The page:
As a long-time educator, this Kat is fascinated not only by the exercise as it relates to the UPC, but by the potential for IP games as a means of training in other areas, such as OHIM Community trade mark mediations or FRAND licence negotiation. He'd love to hear from any readers, regardless of their profession and jurisdiction, as to how they rate these exercises.
Instructive as the UPC rules are, one is left with no real sense of how an action under UPC rules would unfold, or the tactics which would be used by seasoned practitioners in the new court to advance their clients’ interests. For this reason, Bristows is running a real time set of mock UPC proceedings. The aim is simple: to test out the system from start to finish (at first instance) over a one year period and see what two competing teams actually do in as near to real-life conditions as is possible [sounds like a great basis for a computer game, thinks Merpel, who is wondering what to call it ...]. A scenario was set up so that the proceedings could be commenced in the London local division, and only two unrealistic (but necessary) ground rules were put in place. First: the parties would not be allowed to invoke Article 83(1) and commence national litigation to circumvent the UPC. Secondly: they would not be allowed to settle.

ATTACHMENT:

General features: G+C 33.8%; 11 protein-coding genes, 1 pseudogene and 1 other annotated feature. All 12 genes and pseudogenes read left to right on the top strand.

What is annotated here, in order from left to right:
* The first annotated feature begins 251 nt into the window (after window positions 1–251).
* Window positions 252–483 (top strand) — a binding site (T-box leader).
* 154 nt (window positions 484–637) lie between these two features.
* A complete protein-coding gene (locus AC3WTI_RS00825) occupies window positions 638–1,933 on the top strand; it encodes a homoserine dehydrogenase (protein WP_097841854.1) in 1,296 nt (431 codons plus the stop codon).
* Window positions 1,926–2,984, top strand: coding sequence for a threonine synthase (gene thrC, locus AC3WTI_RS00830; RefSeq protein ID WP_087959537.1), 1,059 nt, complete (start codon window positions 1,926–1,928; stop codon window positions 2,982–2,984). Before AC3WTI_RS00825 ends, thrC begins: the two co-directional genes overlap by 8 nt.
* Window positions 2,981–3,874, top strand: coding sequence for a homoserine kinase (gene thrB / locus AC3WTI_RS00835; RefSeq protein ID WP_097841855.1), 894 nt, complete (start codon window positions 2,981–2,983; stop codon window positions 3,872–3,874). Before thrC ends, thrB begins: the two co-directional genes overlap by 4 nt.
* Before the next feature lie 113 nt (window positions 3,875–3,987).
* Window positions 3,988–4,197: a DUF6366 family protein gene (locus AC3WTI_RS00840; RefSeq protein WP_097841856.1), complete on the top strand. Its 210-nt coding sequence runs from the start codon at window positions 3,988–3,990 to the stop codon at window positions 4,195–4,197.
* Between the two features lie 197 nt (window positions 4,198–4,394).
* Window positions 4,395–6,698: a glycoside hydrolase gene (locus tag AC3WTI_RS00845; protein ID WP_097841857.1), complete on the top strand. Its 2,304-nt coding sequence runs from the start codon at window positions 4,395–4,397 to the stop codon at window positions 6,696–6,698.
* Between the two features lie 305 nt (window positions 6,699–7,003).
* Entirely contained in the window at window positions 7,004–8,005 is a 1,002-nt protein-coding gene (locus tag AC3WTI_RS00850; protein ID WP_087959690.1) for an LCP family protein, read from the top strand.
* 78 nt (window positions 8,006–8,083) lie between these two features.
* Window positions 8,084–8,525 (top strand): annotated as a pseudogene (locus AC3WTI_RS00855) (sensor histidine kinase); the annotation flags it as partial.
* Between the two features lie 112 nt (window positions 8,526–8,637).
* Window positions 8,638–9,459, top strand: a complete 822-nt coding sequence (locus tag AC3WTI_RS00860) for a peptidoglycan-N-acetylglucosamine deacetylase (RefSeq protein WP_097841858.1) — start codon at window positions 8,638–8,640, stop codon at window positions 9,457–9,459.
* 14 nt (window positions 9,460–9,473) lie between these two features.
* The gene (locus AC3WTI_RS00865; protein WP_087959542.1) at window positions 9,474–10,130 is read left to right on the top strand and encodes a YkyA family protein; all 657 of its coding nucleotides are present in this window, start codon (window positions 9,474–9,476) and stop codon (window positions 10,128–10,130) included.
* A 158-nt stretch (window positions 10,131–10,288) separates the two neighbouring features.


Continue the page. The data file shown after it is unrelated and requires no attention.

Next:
Here's a scene from real-life patent litigation
that won't be replicated in a real-time exercise:
tracking down that elusive expert witness ...A huge team of around 25 lawyers is involvedIncluding the judges, legal teams, and witnesses, all 11 patent litigation partners and 14 of the group’s associates are involved in the proceedings.